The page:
Quick summary

What is balanced ?

Definition of balanced

  1. no voids or singletons
  2. max one doubleton

If no suit dominates, you can play in NT

Less good for NT:

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Balanced or unbalanced hand ?

This is probably the first thing to assess about your hand.

That's because with balanced hands you can play in No Trumps. When you play in NT, you need fewer tricks to get to game and win the 300 or 500 point game bonus. Bidding only 3 is enough, compared with 4 for a Major, or 5 for a minor.

A simple definition of balanced distribution

Crudely, "balanced" hand means that no suit or pair of suits dominates your hand.
Specifically:  (1) no singletons or voids, (2) maximum of one doubleton.

The mathematicians will quickly see that this eliminated hands with more than one 5-card suit, and also eliminates hands with a 54xx shape.

This definition only refers to shape, and makes no reference to the stength of each suit.

Choosing no trumps

When your hand has balanced shape, the idea is that you should tell your partner this by opening No Trumps (NT) at the appropriate level, see "Opening bid, Balanced Hand". When your hand is unbalanced, especially when containing singletons or voids, it's wise to avoid suggesting NT:

  • you might find you are unable to lead up to master cards in the other hand
  • if you are short in a suit, the enemy is probably long; so they'll have great fun winning lots of tricks with this long suit, knowing that you have no trumps to stop them.

Frankly, it's very dangerous to be in No Trumps if you hold a singleton, and often suicidal if you hold a void. I'm still sometimes tempted to take the risk though, and usually get into deep water!

With length though, it's different. Most players allow 5-card or even 6-card minor suits (clubdiamond), because a long minor suit can be very useful in NT. What about 5-card Majors? These days, better players with 5-card Majors are generally preferring to open by describing their hand as balanced (assuming the shape is 5332 or course!).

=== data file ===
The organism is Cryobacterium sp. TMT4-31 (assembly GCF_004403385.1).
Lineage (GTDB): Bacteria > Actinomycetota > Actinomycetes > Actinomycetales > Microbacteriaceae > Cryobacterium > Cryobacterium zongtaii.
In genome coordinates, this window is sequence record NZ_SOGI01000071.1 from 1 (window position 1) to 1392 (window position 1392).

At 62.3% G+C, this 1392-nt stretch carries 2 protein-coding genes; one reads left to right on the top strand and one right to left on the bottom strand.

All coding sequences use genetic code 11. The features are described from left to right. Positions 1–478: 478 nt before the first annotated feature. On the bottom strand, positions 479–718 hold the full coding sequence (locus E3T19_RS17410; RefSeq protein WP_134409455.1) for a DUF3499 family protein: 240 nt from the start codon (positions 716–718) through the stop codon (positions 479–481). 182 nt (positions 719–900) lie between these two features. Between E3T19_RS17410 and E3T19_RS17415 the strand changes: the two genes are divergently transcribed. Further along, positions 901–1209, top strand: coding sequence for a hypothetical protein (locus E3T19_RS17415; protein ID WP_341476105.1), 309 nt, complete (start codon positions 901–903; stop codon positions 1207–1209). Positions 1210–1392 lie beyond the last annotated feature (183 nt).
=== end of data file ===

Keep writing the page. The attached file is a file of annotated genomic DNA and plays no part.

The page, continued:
So, my advice. With 12-14 HCP's and a 5332 hand:

  • with a 5-card minor always open 1NT, provided you satisfy the other conditions, of course.
  • if a 5-card Major is full of rubbish, certainly open 1NT.
  • with a 5-card Major (heartspade), open 1NT...
  • .... unless your Major is strong enough to rebid, in which case you might have another alternative to a 1NT opening. (E.g. with spadeAKJ108, you should be forgiven for opening and rebidding spade, even though your partner might be expecting a 6-card suit after the spade rebid. If your partner has 10+ points he can bid a suit at the 2-level, and you know that you have some good combined HCP strength between you. If your partner is weaker than 10 HCP, he'll bid 1NT anyway).
    .

One other thing: having "stoppers" in at least 3 suits is helpful for strong openings in NT, but don't treat this as a guide for 1NT openings. Take the following opening hand:

Hand 1
S K Q 10 3  

If you open with a Major, how will you rebid after a 2C response from partner?

H A K 8 6
D 6 4 3
C 4 3

Rebidding the other Major would promise a 5-4 shape. Rebidding NT would promise 15-16 HCP. Each of these would mislead your partner, so it's better to describe you hand as balanced (which it is), and open 1NT.

 

Now try the quiz

Can you put all this into action ? Try the quiz for this subject by clicking on the link at the top left of the page, just below the main menu.
(You can try quizzes for any other subjects too while you're there. Look out for the thin red line).

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